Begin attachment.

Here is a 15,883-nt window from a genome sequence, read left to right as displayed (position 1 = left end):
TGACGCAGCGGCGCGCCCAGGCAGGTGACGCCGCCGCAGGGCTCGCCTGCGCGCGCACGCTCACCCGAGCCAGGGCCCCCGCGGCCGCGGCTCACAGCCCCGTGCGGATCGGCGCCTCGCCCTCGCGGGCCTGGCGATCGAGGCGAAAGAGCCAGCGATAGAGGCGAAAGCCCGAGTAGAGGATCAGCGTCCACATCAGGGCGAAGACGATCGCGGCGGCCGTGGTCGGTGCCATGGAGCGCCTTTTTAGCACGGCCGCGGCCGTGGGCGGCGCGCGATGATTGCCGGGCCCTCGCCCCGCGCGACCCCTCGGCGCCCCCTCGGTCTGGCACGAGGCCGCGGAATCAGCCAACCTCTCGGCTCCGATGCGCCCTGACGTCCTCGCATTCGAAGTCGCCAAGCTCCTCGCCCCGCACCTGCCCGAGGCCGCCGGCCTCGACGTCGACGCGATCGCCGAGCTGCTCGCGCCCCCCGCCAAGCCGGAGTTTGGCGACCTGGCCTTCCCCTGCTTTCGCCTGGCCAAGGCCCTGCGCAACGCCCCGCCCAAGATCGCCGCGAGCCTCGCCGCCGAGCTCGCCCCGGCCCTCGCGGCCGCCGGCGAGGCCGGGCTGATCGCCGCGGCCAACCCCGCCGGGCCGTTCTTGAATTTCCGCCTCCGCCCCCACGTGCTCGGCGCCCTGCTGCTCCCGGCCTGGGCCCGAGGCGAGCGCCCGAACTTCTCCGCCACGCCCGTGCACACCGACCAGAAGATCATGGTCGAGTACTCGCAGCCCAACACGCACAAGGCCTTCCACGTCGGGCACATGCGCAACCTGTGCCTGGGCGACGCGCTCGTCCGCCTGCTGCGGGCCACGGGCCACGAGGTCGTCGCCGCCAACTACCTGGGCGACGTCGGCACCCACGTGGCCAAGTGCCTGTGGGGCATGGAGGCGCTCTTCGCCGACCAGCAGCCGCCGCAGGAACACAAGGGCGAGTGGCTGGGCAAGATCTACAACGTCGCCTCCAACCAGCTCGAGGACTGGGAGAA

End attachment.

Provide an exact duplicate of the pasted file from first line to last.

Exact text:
Here is a 15,883-nt window from a genome sequence, read left to right as displayed (position 1 = left end):
TGACGCAGCGGCGCGCCCAGGCAGGTGACGCCGCCGCAGGGCTCGCCTGCGCGCGCACGCTCACCCGAGCCAGGGCCCCCGCGGCCGCGGCTCACAGCCCCGTGCGGATCGGCGCCTCGCCCTCGCGGGCCTGGCGATCGAGGCGAAAGAGCCAGCGATAGAGGCGAAAGCCCGAGTAGAGGATCAGCGTCCACATCAGGGCGAAGACGATCGCGGCGGCCGTGGTCGGTGCCATGGAGCGCCTTTTTAGCACGGCCGCGGCCGTGGGCGGCGCGCGATGATTGCCGGGCCCTCGCCCCGCGCGACCCCTCGGCGCCCCCTCGGTCTGGCACGAGGCCGCGGAATCAGCCAACCTCTCGGCTCCGATGCGCCCTGACGTCCTCGCATTCGAAGTCGCCAAGCTCCTCGCCCCGCACCTGCCCGAGGCCGCCGGCCTCGACGTCGACGCGATCGCCGAGCTGCTCGCGCCCCCCGCCAAGCCGGAGTTTGGCGACCTGGCCTTCCCCTGCTTTCGCCTGGCCAAGGCCCTGCGCAACGCCCCGCCCAAGATCGCCGCGAGCCTCGCCGCCGAGCTCGCCCCGGCCCTCGCGGCCGCCGGCGAGGCCGGGCTGATCGCCGCGGCCAACCCCGCCGGGCCGTTCTTGAATTTCCGCCTCCGCCCCCACGTGCTCGGCGCCCTGCTGCTCCCGGCCTGGGCCCGAGGCGAGCGCCCGAACTTCTCCGCCACGCCCGTGCACACCGACCAGAAGATCATGGTCGAGTACTCGCAGCCCAACACGCACAAGGCCTTCCACGTCGGGCACATGCGCAACCTGTGCCTGGGCGACGCGCTCGTCCGCCTGCTGCGGGCCACGGGCCACGAGGTCGTCGCCGCCAACTACCTGGGCGACGTCGGCACCCACGTGGCCAAGTGCCTGTGGGGCATGGAGGCGCTCTTCGCCGACCAGCAGCCGCCGCAGGAACACAAGGGCGAGTGGCTGGGCAAGATCTACAACGTCGCCTCCAACCAGCTCGAGGACTGGGAGAA